heli-mulching King Fire

A completed straw mulch unit. USFS photo.

“This is a great example of the outstanding collaboration we’ve had during all phases of the King Fire,” said Eldorado Forest Supervisor Laurence Crabtree. A contract was awarded to Bradco Environmental, a company based in Crestline, CA, to complete the work. Large bales of certified weed free straw, a by-product of rice grown in California, were loaded into horizontal grinders which chopped the straw into four to eight inch pieces of mulch prior to aerial application. Two medium sized helicopters were used to drop the mulch onto slopes ranging from 15% to 60% grade, treating approximately 80 acres per day with each helicopter.

All of the treatment areas were identified by Forest Service soil scientists and hydrologists as sites needing immediate attention before heavy winter rains and snow arrived. This emergency erosion prevention project is designed to reduce the amount of sediment eroding off hillsides due to the loss of vegetative cover associated with the fire. Excessive sediment can block culverts and impact water quality in streams and reservoirs which could lead to flooding, road closures, decreased water storage capacity and loss of hydroelectric generation. This joint helimulching project is expected to prevent several thousand tons of sediment from eroding.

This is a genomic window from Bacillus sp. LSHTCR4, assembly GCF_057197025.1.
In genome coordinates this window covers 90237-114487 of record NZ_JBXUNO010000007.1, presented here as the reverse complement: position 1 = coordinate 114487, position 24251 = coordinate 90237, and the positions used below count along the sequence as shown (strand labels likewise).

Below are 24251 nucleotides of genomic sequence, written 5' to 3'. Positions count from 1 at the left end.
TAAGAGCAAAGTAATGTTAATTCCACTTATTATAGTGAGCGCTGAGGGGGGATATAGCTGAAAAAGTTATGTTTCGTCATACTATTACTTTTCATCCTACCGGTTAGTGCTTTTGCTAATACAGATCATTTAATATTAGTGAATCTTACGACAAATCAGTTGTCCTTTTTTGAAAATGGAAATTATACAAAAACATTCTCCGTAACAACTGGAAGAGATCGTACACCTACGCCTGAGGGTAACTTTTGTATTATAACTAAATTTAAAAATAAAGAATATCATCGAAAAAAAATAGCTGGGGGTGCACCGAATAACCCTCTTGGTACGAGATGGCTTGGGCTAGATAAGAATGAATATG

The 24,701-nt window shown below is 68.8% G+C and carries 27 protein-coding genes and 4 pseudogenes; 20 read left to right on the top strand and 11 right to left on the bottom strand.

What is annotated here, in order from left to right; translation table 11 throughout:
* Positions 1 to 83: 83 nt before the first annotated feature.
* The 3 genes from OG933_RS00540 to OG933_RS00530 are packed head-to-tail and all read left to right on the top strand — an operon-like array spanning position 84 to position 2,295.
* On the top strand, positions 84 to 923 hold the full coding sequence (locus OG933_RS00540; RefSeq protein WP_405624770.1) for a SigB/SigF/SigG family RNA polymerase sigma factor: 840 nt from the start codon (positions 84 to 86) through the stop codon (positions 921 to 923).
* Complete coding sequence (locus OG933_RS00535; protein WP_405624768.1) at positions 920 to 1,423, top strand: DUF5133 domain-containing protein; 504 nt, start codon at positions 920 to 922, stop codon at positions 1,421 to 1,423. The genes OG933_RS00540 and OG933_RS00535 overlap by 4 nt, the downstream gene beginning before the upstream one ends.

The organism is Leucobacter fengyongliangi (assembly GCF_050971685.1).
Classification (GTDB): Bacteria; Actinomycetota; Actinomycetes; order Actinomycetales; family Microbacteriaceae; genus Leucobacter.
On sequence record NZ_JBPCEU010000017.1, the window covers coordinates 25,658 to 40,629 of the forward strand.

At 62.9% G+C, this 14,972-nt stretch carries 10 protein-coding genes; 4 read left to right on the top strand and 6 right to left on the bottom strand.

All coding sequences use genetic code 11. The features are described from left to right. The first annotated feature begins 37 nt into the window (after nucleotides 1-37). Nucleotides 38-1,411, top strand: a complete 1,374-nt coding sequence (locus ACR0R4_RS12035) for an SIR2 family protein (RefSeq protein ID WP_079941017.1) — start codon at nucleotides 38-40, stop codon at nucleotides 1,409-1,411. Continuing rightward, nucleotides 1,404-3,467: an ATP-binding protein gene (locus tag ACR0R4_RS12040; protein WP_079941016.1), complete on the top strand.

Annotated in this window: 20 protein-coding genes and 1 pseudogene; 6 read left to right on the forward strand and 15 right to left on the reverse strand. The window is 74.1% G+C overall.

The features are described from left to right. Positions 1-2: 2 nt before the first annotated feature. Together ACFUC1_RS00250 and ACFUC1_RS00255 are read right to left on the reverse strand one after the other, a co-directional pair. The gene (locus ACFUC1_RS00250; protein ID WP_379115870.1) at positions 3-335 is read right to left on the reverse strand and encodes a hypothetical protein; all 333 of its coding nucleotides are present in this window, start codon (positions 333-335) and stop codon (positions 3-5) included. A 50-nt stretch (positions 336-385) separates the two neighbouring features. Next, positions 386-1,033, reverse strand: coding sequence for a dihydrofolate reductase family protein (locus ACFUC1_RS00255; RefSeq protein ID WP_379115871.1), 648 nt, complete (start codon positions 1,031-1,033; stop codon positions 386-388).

On December 4, 2014, due to the predicted weather for the following couple of weeks, all mulching operations were halted until the King Fire receives a significant warming and drying period or until after spring snow melt. This could be several months. Storm patrols and engineering work will continue throughout the winter.

heli-mulching King Fire

Burned Area Emergency Response crew inspects a straw mulched unit. USFS photo.

Articles tagged “King Fire” on Wildfire Today.